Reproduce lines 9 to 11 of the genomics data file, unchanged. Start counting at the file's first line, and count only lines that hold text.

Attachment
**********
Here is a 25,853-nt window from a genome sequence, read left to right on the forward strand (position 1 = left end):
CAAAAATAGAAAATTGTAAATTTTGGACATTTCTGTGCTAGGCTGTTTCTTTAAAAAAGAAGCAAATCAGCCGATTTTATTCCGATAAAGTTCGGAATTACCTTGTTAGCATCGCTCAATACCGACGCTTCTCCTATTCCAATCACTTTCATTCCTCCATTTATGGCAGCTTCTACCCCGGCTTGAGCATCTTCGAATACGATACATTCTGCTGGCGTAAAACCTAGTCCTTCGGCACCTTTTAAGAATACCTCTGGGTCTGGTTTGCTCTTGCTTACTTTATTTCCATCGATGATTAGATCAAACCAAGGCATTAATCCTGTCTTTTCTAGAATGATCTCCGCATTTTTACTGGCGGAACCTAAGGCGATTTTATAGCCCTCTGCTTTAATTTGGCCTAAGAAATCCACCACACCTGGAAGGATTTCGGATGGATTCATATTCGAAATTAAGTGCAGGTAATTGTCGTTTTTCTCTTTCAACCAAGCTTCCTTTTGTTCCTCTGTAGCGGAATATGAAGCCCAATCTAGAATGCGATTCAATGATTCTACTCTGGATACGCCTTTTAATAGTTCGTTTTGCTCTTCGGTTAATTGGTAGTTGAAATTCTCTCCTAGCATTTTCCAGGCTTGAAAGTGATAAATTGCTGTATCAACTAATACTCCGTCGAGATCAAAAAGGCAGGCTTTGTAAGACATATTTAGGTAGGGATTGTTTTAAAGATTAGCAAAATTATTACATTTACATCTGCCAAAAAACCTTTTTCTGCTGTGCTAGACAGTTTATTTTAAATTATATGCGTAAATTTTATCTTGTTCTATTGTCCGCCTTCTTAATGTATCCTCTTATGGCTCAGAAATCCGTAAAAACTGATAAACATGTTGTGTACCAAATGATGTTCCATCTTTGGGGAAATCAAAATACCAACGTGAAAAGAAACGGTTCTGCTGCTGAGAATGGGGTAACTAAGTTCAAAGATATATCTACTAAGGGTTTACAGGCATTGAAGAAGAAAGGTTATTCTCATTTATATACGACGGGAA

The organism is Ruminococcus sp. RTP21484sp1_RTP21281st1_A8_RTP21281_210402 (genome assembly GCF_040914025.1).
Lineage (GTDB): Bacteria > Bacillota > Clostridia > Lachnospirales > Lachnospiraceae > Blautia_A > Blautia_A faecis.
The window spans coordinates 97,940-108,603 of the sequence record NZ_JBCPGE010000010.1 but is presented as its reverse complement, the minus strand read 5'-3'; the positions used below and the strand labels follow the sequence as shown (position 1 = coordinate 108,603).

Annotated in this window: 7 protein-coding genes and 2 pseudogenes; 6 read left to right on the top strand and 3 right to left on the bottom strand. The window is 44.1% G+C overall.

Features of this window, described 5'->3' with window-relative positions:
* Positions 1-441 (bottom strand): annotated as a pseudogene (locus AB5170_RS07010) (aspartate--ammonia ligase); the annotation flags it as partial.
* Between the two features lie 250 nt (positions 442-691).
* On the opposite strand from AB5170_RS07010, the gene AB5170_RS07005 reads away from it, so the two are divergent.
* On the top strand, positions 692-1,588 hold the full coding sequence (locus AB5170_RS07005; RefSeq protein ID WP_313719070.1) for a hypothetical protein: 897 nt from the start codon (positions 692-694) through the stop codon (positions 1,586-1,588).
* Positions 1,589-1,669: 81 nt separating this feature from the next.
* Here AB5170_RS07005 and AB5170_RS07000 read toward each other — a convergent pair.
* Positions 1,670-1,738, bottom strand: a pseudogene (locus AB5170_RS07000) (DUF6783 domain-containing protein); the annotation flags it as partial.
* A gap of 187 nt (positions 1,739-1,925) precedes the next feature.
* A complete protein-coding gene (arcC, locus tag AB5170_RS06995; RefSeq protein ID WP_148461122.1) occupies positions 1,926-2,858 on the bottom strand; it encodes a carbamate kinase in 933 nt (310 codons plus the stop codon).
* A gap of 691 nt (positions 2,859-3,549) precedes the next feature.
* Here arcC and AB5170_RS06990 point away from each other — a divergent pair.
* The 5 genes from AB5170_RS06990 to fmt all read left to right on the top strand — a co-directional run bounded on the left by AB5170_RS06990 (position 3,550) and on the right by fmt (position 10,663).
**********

* Between the two features lie 250 nt (positions 442-691).
* On the opposite strand from AB5170_RS07010, the gene AB5170_RS07005 reads away from it, so the two are divergent.
* On the top strand, positions 692-1,588 hold the full coding sequence (locus AB5170_RS07005; RefSeq protein ID WP_313719070.1) for a hypothetical protein: 897 nt from the start codon (positions 692-694) through the stop codon (positions 1,586-1,588).